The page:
Monday, September 29, 2008

Son of Silent Scream Series: Pre-Kong.

There are better silent horror and fantasy films out there, but perhaps no flick in the whole Silent Scream series is as reliably fun as Harry O. Hoyt's 1925 classic The Lost World. Often billed as the first feature film to utilize stop-motion animation, The Lost World is the primal "giant beast" movie. Often there's a desire on the part of silent film fans to claim direct influence wherever a pattern of prior art can be established. If, for example, there's a movie featuring a vampish test-tube grown woman (Alrune: Unholy Love, 1928), then silent film fans eager to prove the relevance of their interests then silent film fans will promote it as the "obvious" source of any artificial femme – from she-Terminators to Cherry 2000. I think, however, influence of The Lost World can be theorized without recourse to leaps of faith. Films like King Kong (both the original and the remake) and the first two pics from the Jurassic Park franchise overtly lift or allude to scenes from the 1925 film. The Lost World's technological creativity, strong story, and enduring ability to please viewers by appealing to a child-like sense of wonder all make the flick a creative well-spring which modern filmmaker continue to tap.

The Lost World is based on Arthur Conan Doyle's novel of the same name. Doyle's popular work has been adapted for the screen and television so often that it has become nearly archetypal and it is hard to imagine that anybody reading this needs a summary. Still, in keeping with well-established Interbloggy traditions, we at ANTSS shall provide one. The film opens with the public disgrace of one Professor Challenger of London (played by Wallace Berry: vet of more than 200 silent and talkie flicks, include his Oscar winning turn in heartbreaking The Champ). Challenger claims to have discovered a geographically isolated plateau that still supports prehistoric life. The idea is, of course, absurd. The Royal Society has mucho LOLs at Challenger's expense and the embittered scientist mounts an expedition to the plateau. Joining him is a cast of reporters, hunters, generic guides, and a few damsels-to-be-distressed. Challenger's reports not only prove true, but he manages to capture a brontosaurus and bring it back to London. As these beasts always do, the irate dino breaks free and rampages through the town.

Discussion of the effects – a wealth of excellent stop-motion animations – often dominates talk of the look of the film, but there's a lot here to like. Though the director, Hoyt, would remain an otherwise unremarkable journeyman sort, he manages a large cast and some truly excellent sets with real skill. He has an especially fine grasp of deep compositions, whether he's combining plate shots with live actors in the foreground or simply filming his leads in a quiet Victorian study. The George Eastman House restoration is remarkably clean, with excellent tint-coloring works beautifully with the story.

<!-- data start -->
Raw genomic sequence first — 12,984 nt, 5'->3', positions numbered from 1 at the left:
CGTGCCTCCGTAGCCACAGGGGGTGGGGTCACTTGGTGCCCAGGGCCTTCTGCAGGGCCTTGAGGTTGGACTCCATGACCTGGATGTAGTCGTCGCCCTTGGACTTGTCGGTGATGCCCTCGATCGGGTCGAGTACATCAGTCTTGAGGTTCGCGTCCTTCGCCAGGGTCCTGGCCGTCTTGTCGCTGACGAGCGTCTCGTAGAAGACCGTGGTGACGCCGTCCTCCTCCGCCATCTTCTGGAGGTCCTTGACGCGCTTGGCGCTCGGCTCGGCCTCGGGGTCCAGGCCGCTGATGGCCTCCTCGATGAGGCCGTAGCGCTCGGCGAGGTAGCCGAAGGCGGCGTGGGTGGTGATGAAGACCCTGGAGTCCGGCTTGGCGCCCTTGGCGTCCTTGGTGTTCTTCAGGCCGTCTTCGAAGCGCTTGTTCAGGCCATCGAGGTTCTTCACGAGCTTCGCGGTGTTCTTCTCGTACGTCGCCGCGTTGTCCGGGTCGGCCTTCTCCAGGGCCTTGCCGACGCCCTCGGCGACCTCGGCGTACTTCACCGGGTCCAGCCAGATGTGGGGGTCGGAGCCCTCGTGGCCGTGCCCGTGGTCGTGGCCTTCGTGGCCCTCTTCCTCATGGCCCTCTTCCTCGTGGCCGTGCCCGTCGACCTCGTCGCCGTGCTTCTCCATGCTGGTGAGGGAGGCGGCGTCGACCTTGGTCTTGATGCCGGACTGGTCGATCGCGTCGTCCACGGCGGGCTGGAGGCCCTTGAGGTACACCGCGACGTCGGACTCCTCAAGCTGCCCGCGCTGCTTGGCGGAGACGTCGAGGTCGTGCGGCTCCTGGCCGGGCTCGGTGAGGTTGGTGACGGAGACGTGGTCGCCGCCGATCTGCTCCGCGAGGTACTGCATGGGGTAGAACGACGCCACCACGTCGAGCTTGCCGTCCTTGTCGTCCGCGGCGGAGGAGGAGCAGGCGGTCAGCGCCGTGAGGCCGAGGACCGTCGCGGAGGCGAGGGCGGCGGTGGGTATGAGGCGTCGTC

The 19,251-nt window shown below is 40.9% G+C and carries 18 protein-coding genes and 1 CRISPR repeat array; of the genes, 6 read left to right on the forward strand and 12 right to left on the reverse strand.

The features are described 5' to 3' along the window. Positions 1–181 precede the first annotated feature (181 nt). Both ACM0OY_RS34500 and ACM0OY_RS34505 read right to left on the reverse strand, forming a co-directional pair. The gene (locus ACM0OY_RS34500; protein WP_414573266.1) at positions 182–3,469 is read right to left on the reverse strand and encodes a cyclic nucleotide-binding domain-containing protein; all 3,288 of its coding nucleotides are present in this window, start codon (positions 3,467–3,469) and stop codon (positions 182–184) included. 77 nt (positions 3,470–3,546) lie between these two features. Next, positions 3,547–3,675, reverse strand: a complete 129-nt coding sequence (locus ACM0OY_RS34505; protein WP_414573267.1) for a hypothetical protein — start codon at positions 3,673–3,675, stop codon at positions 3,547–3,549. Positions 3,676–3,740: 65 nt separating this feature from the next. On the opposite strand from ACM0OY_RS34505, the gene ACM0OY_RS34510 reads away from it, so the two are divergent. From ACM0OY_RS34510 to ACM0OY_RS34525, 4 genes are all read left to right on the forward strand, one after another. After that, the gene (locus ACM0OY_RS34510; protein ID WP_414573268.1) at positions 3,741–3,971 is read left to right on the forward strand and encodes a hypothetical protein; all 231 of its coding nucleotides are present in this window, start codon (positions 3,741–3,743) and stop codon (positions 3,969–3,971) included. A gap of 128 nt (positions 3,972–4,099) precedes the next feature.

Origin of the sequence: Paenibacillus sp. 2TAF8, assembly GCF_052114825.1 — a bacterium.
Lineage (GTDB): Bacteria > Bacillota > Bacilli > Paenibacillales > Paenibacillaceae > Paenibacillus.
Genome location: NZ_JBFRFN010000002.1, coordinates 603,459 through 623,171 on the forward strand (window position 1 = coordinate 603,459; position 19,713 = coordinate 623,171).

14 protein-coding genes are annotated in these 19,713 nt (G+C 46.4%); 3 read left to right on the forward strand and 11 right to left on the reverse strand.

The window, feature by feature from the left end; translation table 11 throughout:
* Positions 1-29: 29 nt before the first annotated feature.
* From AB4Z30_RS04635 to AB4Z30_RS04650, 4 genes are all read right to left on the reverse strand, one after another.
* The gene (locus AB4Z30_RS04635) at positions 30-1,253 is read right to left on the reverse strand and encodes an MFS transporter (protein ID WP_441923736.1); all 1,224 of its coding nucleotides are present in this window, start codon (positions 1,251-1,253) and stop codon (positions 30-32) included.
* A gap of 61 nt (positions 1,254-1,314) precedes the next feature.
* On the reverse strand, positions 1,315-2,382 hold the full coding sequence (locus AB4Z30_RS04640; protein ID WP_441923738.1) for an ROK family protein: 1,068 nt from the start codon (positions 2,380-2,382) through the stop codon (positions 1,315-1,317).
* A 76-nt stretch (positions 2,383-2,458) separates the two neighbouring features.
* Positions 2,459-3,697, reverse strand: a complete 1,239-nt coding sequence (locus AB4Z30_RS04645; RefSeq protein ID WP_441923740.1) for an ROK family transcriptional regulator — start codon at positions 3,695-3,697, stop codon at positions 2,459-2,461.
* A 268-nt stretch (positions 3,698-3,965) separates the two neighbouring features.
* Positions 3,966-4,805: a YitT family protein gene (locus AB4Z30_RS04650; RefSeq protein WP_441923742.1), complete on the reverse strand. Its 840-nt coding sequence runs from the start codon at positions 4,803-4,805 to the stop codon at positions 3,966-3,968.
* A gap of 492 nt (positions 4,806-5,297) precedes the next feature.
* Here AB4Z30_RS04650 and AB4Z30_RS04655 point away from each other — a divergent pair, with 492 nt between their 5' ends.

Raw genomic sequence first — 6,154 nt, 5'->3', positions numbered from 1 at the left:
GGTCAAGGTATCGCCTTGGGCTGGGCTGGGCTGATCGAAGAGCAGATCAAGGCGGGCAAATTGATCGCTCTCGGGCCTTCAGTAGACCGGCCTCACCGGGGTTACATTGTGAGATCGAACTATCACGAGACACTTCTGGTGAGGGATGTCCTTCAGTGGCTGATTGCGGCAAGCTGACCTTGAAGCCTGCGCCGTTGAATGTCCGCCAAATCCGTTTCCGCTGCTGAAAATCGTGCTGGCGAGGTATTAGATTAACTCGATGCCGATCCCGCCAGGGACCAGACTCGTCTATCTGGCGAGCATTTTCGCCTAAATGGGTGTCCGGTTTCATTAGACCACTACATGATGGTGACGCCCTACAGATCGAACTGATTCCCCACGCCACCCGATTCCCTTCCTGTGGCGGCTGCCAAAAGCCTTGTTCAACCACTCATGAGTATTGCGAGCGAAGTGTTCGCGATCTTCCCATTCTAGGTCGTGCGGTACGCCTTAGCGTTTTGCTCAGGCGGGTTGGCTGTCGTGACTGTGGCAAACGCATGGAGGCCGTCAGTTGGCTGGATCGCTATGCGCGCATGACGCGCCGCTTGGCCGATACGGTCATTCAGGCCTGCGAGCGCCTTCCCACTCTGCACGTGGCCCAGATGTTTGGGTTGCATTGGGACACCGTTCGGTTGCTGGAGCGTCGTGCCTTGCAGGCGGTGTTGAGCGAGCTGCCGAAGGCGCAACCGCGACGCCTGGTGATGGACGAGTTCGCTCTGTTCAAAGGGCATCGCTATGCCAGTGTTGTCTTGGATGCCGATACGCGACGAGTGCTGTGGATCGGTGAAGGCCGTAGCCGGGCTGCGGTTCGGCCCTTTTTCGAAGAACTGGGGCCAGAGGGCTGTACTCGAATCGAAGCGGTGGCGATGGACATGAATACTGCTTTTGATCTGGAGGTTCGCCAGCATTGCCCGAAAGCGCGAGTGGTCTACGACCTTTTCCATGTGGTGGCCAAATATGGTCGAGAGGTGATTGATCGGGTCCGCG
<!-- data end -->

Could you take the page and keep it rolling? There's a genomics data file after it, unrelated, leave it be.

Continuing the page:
Admittedly, The Lost World is lighter fare than much of material in the Silent Scream Series. You won't find the rotting hothouse sensuality, the paranoid madness, or the grim atmosphere of more "artistic" horror flicks here. But if The Lost World's aims are simpler, they are no less noble. There's an innocence to the flick that isn't a product of technological primitiveness or ideological simple-mindedness. There's a magical joy – and it is the essential pleasure of all fantastic cinema – in making the impossible possible, of providing visual evidence for what could only exist in dreams.

Perhaps this is why, despite its lack of gravitas and its lack of high art stylishness (this may be one of the few films we'll be profiling here that owes nothing whatsoever to German Expressionism), The Lost World continues to inspire filmmakers. Long after the angular sets of Caligari have gone the way of the kinetoscope and Nosferatu has become a of source of in-references for horror buffs, there's something irresistible about the image of a dinosaur stomping through the streets of London: an impossible monster rendered in all its awkward and life-like glory can't help but bring a smile to your face.

I recommend The Lost World to anybody who still has the feeling that there's something inexpressibly great about the medium of film.

SCREAMIN' FUN FACT: The Lost World was the first in-flight movie ever. In April of 1925, passengers on Imperial Airways' London to Paris flight were screened the flick for their in-flight entertainment.

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